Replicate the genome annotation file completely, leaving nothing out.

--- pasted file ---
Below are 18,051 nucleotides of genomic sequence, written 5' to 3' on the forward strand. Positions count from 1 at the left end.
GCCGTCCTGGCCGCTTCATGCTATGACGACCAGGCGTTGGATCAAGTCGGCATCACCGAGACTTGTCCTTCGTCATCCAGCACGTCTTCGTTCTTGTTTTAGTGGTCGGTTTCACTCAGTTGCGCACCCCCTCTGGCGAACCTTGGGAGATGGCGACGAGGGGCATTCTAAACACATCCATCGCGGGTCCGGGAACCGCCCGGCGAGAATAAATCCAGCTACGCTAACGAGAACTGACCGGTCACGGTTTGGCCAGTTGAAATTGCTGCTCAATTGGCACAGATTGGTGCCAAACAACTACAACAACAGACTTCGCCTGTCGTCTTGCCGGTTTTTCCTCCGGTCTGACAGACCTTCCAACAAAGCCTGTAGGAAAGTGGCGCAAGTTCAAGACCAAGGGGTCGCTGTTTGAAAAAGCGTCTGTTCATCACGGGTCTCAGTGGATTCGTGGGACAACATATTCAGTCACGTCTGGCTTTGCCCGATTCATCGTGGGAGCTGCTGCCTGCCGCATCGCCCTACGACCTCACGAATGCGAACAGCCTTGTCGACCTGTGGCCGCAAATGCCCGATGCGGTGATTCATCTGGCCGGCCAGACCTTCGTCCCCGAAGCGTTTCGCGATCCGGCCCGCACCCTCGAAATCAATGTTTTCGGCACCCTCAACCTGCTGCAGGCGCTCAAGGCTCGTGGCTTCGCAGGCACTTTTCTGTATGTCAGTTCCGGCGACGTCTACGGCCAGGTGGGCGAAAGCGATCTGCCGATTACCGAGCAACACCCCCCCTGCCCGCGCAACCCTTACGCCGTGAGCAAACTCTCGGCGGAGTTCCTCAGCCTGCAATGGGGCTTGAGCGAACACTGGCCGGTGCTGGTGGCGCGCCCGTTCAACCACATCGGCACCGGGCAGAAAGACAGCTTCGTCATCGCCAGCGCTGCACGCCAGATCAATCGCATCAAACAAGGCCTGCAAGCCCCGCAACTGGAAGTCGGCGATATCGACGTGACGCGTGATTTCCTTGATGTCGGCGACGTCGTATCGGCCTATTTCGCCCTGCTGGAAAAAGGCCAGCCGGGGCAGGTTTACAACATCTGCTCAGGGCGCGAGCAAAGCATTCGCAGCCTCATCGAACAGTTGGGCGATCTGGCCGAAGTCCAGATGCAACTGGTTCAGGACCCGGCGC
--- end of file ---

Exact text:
Below are 18,051 nucleotides of genomic sequence, written 5' to 3' on the forward strand. Positions count from 1 at the left end.
GCCGTCCTGGCCGCTTCATGCTATGACGACCAGGCGTTGGATCAAGTCGGCATCACCGAGACTTGTCCTTCGTCATCCAGCACGTCTTCGTTCTTGTTTTAGTGGTCGGTTTCACTCAGTTGCGCACCCCCTCTGGCGAACCTTGGGAGATGGCGACGAGGGGCATTCTAAACACATCCATCGCGGGTCCGGGAACCGCCCGGCGAGAATAAATCCAGCTACGCTAACGAGAACTGACCGGTCACGGTTTGGCCAGTTGAAATTGCTGCTCAATTGGCACAGATTGGTGCCAAACAACTACAACAACAGACTTCGCCTGTCGTCTTGCCGGTTTTTCCTCCGGTCTGACAGACCTTCCAACAAAGCCTGTAGGAAAGTGGCGCAAGTTCAAGACCAAGGGGTCGCTGTTTGAAAAAGCGTCTGTTCATCACGGGTCTCAGTGGATTCGTGGGACAACATATTCAGTCACGTCTGGCTTTGCCCGATTCATCGTGGGAGCTGCTGCCTGCCGCATCGCCCTACGACCTCACGAATGCGAACAGCCTTGTCGACCTGTGGCCGCAAATGCCCGATGCGGTGATTCATCTGGCCGGCCAGACCTTCGTCCCCGAAGCGTTTCGCGATCCGGCCCGCACCCTCGAAATCAATGTTTTCGGCACCCTCAACCTGCTGCAGGCGCTCAAGGCTCGTGGCTTCGCAGGCACTTTTCTGTATGTCAGTTCCGGCGACGTCTACGGCCAGGTGGGCGAAAGCGATCTGCCGATTACCGAGCAACACCCCCCCTGCCCGCGCAACCCTTACGCCGTGAGCAAACTCTCGGCGGAGTTCCTCAGCCTGCAATGGGGCTTGAGCGAACACTGGCCGGTGCTGGTGGCGCGCCCGTTCAACCACATCGGCACCGGGCAGAAAGACAGCTTCGTCATCGCCAGCGCTGCACGCCAGATCAATCGCATCAAACAAGGCCTGCAAGCCCCGCAACTGGAAGTCGGCGATATCGACGTGACGCGTGATTTCCTTGATGTCGGCGACGTCGTATCGGCCTATTTCGCCCTGCTGGAAAAAGGCCAGCCGGGGCAGGTTTACAACATCTGCTCAGGGCGCGAGCAAAGCATTCGCAGCCTCATCGAACAGTTGGGCGATCTGGCCGAAGTCCAGATGCAACTGGTTCAGGACCCGGCGC